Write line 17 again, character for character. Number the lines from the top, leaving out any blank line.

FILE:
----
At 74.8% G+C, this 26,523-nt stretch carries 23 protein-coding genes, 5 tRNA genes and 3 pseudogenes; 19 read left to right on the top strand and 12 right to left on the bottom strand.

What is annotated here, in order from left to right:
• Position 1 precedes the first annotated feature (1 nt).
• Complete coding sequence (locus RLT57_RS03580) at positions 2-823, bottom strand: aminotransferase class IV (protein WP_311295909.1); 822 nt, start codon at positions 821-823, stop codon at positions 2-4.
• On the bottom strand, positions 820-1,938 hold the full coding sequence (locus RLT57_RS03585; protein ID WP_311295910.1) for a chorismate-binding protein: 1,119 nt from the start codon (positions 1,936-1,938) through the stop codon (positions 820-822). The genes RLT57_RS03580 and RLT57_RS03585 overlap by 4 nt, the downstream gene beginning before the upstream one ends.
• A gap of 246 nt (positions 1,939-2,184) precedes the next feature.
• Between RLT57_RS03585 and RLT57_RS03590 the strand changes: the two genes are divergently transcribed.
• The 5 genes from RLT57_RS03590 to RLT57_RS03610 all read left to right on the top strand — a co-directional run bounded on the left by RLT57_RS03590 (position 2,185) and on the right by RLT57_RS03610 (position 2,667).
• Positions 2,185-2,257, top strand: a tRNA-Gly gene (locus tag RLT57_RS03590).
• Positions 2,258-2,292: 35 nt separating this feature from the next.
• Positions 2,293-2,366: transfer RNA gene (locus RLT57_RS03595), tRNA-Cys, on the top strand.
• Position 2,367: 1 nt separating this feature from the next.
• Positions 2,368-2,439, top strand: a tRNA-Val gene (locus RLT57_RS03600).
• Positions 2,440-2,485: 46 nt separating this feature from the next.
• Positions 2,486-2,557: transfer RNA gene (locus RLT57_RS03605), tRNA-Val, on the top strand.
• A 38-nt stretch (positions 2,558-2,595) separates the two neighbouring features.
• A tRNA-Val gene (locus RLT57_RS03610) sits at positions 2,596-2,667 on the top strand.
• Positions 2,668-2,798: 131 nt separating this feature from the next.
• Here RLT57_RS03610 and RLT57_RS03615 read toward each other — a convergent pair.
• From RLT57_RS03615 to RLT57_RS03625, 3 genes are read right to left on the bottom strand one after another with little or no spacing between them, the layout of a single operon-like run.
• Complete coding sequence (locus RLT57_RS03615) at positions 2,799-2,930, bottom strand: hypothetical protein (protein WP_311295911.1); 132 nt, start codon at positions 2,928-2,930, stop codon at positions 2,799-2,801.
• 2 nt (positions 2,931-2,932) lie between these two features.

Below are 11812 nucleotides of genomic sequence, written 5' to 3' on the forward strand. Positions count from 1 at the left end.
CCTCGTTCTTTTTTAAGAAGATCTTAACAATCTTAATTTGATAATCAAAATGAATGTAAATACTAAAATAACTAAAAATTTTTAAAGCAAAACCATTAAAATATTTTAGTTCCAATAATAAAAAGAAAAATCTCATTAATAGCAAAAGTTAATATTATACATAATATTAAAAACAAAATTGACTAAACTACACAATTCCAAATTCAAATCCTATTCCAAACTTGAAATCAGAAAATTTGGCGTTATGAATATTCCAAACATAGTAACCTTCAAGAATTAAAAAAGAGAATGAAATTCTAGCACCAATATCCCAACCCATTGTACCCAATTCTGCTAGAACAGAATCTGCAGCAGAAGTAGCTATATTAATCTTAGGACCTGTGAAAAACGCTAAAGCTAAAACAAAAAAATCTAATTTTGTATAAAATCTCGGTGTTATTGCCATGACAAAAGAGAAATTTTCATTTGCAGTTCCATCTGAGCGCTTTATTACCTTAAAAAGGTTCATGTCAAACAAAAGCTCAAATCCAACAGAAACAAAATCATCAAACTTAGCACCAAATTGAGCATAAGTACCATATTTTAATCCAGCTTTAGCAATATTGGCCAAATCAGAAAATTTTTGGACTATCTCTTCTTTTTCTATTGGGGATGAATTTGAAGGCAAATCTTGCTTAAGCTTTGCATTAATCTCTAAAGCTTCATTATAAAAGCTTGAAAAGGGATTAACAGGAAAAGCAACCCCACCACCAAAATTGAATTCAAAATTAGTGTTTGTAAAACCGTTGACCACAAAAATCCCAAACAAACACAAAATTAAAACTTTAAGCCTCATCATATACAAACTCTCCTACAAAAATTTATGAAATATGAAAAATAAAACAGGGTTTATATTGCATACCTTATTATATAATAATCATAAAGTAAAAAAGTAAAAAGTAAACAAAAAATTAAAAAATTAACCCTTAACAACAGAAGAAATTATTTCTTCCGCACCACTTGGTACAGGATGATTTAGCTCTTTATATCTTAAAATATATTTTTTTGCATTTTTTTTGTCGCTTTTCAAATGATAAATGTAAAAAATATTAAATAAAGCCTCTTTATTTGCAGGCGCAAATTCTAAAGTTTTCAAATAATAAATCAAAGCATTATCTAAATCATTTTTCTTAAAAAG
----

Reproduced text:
• A tRNA-Val gene (locus RLT57_RS03610) sits at positions 2,596-2,667 on the top strand.